Women Chess Conference kicks off in Prague

A conference highlighting women and girls in chess took place in Prague, Czech Republic, as part of the 22nd European Women’s Chess Championship and the Year of the Woman in Chess. A two-day-long educational and motivational networking conference for women in chess is aimed to share best practices and introduce successful female chess projects, engage strong female players to promote chess at the local and international level, connect women and discuss their possibilities for mutual cooperation. 

Among the speakers and invited guests of the event are many female chess role models, including FIDE Managing Director Dana Reizniece-Ozola, Chairperson of the FIDE Commission for Women’s Chess (WOM) Eva Repkova, Reigning European Women Champion Elina Danielian, Vice President of Chess Sports Association Lilli Hahn, and others.

“Every chess player knows that in order to have a good game, you have to use all your pieces. The same is in life. To have harmony in any area, you need to use the best out of it, which means you need to use not only men but also women. We are striving to do our best to increase the number of women in all aspects of chess. The quantity is not the quality, but in order to have the quality, you need to have the critical mass. This event is dedicated to exchanging views, experiences, stories, so that we, the leaders of the chess world, would better understand what moves we have to make to empower women, to use their capacity for the diversity and harmony of the chess world,” said FIDE Managing Director Dana Reizniece-Ozola in her opening speech.

The conference, open to all ECU federations (representatives, players, officials, etc.) wishing to support and promote women and girls in chess, has started with the presentation of the Year of the Woman in Chess. Chairperson of the FIDE WOM Commission Eva Repkova gave insight on what has been done so far and what is planned to make this year a game-changer year for women. The programme of the Year of the Woman in Chess includes the Queens’ Online Chess Festival, joined by over 1000 female players from 90 countries, Global Women’s Exchange Forums, educational seminars, workshops with female chess role models, and other events. The Queens’ Pavilion was one of the key attractions of the 44th Chess Olympiad in Chennai, India.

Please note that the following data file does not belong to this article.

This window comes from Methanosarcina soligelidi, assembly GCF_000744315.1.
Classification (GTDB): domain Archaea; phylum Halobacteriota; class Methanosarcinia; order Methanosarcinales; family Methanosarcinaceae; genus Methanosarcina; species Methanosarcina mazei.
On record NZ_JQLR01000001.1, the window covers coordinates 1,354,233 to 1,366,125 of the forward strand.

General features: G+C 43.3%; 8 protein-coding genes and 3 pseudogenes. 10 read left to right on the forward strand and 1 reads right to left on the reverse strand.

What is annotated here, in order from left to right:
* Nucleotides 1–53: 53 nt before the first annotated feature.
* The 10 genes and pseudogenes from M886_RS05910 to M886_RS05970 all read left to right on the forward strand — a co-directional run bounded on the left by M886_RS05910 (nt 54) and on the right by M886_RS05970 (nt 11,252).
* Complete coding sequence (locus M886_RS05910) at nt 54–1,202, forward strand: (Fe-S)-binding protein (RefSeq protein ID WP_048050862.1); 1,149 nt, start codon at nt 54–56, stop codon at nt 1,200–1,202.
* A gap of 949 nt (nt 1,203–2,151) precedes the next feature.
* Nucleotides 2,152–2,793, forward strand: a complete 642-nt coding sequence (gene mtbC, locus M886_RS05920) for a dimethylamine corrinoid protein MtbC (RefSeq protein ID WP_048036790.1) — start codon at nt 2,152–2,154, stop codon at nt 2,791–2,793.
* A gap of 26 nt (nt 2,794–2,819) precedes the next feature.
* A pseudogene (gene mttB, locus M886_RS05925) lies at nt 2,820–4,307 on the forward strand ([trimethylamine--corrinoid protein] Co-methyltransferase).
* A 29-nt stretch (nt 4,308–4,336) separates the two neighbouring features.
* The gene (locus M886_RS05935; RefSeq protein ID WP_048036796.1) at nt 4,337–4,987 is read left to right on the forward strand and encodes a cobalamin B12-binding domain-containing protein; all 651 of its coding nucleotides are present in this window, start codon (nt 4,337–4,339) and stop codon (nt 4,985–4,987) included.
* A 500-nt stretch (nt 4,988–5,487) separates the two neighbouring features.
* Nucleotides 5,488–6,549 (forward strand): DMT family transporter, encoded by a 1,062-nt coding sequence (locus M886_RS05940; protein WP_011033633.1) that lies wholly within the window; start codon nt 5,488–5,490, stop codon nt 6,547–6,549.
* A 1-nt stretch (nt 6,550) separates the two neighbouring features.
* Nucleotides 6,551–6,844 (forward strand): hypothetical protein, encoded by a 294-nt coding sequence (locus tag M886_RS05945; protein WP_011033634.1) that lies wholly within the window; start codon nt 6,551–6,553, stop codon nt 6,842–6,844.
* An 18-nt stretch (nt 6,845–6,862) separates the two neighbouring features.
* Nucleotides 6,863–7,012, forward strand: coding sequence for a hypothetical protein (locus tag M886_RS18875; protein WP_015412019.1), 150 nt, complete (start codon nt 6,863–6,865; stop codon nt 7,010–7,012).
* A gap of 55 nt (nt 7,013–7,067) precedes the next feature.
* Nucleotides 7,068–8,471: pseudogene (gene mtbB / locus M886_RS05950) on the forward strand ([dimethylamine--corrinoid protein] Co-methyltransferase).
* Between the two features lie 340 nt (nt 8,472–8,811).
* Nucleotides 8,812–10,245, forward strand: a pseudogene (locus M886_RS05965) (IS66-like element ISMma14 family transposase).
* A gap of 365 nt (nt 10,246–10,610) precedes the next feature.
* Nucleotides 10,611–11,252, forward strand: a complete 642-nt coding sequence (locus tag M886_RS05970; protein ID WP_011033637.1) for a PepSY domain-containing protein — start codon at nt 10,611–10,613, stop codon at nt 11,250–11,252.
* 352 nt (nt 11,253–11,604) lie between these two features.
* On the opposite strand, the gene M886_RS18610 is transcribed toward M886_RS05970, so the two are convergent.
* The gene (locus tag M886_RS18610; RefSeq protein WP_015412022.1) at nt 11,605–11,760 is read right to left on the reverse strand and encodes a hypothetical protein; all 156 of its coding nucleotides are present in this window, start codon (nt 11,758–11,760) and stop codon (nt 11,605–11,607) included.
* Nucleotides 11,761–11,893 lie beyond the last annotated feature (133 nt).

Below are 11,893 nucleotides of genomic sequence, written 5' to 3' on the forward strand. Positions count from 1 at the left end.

Vice President of Chess Sports Association Lilli Hahn is a co-author and moderator of the FIDE podcast, one more initiative born under the roof of the Year of the Woman in Chess. She talked about the challenges of female chess coverage, as well as new concepts that can be used to promote women in chess.

WFM Denise Trippold made a presentation on the gender gap in chess and its biological, psychological, social and historical factors. “There are two types of gender gaps in chess. The first one is the participation gap; there is only 11 percent of women among all chess players. Another one is the performance gap; at the moment, there is only one woman among the top 100 chess players worldwide. These gaps are connected. You can partly explain the performance gap with the participation gap, and you could also say that because there are less elite women chess players, there are less women chess role models and therefore, there are less women, in general, playing chess,” she said.

She was followed by Laura Unuk (pictured above), who gave her insights on why women’s tournaments and women’s titles are needed and what are the expectations of the young generation on women’s chess. “I believe that if 50% of all people playing chess are women, we could be equally strong. But this is not something we can prove yet, as there are much less women playing chess now. Still, with women chess improving, we have these conferences and so many women’s chess tournaments; I hope we will achieve it one day”, she concluded. 

The full broadcast of the first day of the conference can be found here:

The full broadcast of the second day can be found here: 

Presentations from the conference: